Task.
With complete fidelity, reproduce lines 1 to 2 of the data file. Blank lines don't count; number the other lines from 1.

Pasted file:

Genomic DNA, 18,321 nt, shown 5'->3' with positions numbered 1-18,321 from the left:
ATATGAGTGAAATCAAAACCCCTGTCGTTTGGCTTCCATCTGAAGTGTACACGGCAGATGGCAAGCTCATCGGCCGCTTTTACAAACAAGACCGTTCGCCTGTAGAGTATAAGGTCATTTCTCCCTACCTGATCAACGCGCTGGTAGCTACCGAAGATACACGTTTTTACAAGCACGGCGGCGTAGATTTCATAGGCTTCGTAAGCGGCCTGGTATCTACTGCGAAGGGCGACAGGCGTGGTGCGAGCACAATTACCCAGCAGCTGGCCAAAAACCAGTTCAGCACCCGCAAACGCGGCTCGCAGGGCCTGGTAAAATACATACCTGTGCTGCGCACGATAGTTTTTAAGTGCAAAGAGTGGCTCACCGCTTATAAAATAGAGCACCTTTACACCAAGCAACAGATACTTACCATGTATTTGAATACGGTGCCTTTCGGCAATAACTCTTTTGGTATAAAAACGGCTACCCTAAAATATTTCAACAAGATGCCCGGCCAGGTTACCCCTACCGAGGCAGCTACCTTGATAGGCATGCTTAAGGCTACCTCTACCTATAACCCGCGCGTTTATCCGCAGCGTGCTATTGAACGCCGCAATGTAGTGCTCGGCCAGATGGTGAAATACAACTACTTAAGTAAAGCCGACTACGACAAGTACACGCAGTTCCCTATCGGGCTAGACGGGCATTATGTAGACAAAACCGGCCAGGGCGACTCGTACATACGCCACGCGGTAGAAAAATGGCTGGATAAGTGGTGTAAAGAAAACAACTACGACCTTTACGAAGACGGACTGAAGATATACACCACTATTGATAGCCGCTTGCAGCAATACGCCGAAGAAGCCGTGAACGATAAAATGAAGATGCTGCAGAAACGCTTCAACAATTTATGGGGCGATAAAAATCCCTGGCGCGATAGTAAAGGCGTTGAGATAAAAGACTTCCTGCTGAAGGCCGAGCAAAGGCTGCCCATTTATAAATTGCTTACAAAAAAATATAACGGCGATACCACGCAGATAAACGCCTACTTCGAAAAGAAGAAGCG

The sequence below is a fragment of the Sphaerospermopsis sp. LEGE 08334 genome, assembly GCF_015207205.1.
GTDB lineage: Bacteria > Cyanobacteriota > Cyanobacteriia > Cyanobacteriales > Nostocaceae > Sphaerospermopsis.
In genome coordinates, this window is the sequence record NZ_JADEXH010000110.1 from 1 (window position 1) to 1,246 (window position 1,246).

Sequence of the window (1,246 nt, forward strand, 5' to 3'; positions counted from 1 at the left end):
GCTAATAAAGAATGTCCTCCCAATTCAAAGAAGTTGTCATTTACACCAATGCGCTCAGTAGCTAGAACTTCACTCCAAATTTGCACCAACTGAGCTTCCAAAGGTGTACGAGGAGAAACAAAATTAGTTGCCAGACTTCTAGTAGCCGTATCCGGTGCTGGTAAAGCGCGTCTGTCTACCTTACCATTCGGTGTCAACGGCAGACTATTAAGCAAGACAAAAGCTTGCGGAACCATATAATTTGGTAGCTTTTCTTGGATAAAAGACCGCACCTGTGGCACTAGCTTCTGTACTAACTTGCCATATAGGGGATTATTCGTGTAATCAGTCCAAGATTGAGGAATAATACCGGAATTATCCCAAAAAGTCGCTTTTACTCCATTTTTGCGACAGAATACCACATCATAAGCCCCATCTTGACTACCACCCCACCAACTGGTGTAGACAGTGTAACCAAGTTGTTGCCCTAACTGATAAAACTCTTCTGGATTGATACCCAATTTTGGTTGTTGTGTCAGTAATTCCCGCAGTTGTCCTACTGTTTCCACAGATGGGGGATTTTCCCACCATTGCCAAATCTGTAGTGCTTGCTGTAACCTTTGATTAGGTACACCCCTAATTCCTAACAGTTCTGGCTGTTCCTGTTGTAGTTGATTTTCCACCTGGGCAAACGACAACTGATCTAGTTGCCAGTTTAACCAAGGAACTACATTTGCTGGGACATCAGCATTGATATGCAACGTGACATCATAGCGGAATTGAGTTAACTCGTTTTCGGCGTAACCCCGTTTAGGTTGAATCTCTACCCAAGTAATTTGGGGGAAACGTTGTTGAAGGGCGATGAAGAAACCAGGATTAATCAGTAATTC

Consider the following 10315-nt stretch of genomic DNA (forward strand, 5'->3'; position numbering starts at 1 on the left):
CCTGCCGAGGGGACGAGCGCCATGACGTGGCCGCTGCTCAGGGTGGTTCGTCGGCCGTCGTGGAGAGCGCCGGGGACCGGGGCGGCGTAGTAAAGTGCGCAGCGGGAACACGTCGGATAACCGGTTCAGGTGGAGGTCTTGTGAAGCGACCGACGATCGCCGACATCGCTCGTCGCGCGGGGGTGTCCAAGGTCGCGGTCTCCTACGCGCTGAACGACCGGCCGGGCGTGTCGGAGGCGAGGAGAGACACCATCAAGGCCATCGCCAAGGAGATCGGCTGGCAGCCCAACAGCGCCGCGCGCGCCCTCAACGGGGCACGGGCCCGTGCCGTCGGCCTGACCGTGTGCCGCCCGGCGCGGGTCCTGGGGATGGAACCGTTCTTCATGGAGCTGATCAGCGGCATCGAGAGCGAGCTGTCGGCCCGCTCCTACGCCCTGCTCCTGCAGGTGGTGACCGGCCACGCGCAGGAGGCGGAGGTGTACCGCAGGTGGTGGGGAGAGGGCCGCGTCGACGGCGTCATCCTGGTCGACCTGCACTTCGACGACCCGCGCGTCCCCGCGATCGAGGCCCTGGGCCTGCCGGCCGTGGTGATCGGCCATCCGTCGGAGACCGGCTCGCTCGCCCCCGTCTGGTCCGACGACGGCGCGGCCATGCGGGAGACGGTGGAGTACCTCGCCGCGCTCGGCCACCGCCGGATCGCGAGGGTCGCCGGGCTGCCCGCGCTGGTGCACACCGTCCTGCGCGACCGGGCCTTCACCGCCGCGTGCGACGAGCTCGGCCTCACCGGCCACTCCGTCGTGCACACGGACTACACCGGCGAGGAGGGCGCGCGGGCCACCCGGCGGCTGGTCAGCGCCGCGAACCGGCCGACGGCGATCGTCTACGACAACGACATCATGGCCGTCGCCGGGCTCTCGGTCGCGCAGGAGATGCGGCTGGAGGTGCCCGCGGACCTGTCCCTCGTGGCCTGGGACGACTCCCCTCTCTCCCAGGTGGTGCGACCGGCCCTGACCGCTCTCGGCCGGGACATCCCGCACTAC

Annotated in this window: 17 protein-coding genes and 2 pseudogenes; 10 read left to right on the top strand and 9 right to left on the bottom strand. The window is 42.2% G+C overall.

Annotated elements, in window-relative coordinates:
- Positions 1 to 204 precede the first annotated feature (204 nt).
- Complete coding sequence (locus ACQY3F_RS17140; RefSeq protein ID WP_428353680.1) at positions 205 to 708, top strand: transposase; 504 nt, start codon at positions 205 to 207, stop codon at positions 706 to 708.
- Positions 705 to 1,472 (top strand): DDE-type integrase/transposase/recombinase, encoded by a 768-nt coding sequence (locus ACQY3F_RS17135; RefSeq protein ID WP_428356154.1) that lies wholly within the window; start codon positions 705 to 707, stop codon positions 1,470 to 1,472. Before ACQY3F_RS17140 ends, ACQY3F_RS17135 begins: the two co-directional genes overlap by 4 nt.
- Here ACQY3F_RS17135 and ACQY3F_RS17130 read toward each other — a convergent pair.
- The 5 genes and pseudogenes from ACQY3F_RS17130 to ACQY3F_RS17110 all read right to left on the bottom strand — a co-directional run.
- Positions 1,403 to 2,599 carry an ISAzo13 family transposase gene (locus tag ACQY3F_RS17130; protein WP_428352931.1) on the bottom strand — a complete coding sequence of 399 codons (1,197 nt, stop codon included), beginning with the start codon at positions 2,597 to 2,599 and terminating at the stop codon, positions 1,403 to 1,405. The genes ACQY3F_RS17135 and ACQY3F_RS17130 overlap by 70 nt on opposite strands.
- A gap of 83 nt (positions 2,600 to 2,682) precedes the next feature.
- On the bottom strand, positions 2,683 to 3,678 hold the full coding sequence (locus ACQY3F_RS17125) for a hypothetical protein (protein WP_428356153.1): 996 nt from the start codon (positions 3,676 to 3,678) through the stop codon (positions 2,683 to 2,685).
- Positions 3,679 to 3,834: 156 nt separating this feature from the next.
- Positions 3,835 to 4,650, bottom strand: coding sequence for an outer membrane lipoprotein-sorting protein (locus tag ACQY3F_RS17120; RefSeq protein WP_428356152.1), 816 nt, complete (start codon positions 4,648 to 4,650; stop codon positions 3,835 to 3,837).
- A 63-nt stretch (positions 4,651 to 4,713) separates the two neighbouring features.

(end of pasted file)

Genomic DNA, 18,321 nt, shown 5'->3' with positions numbered 1-18,321 from the left:
ATATGAGTGAAATCAAAACCCCTGTCGTTTGGCTTCCATCTGAAGTGTACACGGCAGATGGCAAGCTCATCGGCCGCTTTTACAAACAAGACCGTTCGCCTGTAGAGTATAAGGTCATTTCTCCCTACCTGATCAACGCGCTGGTAGCTACCGAAGATACACGTTTTTACAAGCACGGCGGCGTAGATTTCATAGGCTTCGTAAGCGGCCTGGTATCTACTGCGAAGGGCGACAGGCGTGGTGCGAGCACAATTACCCAGCAGCTGGCCAAAAACCAGTTCAGCACCCGCAAACGCGGCTCGCAGGGCCTGGTAAAATACATACCTGTGCTGCGCACGATAGTTTTTAAGTGCAAAGAGTGGCTCACCGCTTATAAAATAGAGCACCTTTACACCAAGCAACAGATACTTACCATGTATTTGAATACGGTGCCTTTCGGCAATAACTCTTTTGGTATAAAAACGGCTACCCTAAAATATTTCAACAAGATGCCCGGCCAGGTTACCCCTACCGAGGCAGCTACCTTGATAGGCATGCTTAAGGCTACCTCTACCTATAACCCGCGCGTTTATCCGCAGCGTGCTATTGAACGCCGCAATGTAGTGCTCGGCCAGATGGTGAAATACAACTACTTAAGTAAAGCCGACTACGACAAGTACACGCAGTTCCCTATCGGGCTAGACGGGCATTATGTAGACAAAACCGGCCAGGGCGACTCGTACATACGCCACGCGGTAGAAAAATGGCTGGATAAGTGGTGTAAAGAAAACAACTACGACCTTTACGAAGACGGACTGAAGATATACACCACTATTGATAGCCGCTTGCAGCAATACGCCGAAGAAGCCGTGAACGATAAAATGAAGATGCTGCAGAAACGCTTCAACAATTTATGGGGCGATAAAAATCCCTGGCGCGATAGTAAAGGCGTTGAGATAAAAGACTTCCTGCTGAAGGCCGAGCAAAGGCTGCCCATTTATAAATTGCTTACAAAAAAATATAACGGCGATACCACGCAGATAAACGCCTACTTCGAAAAGAAGAAGCG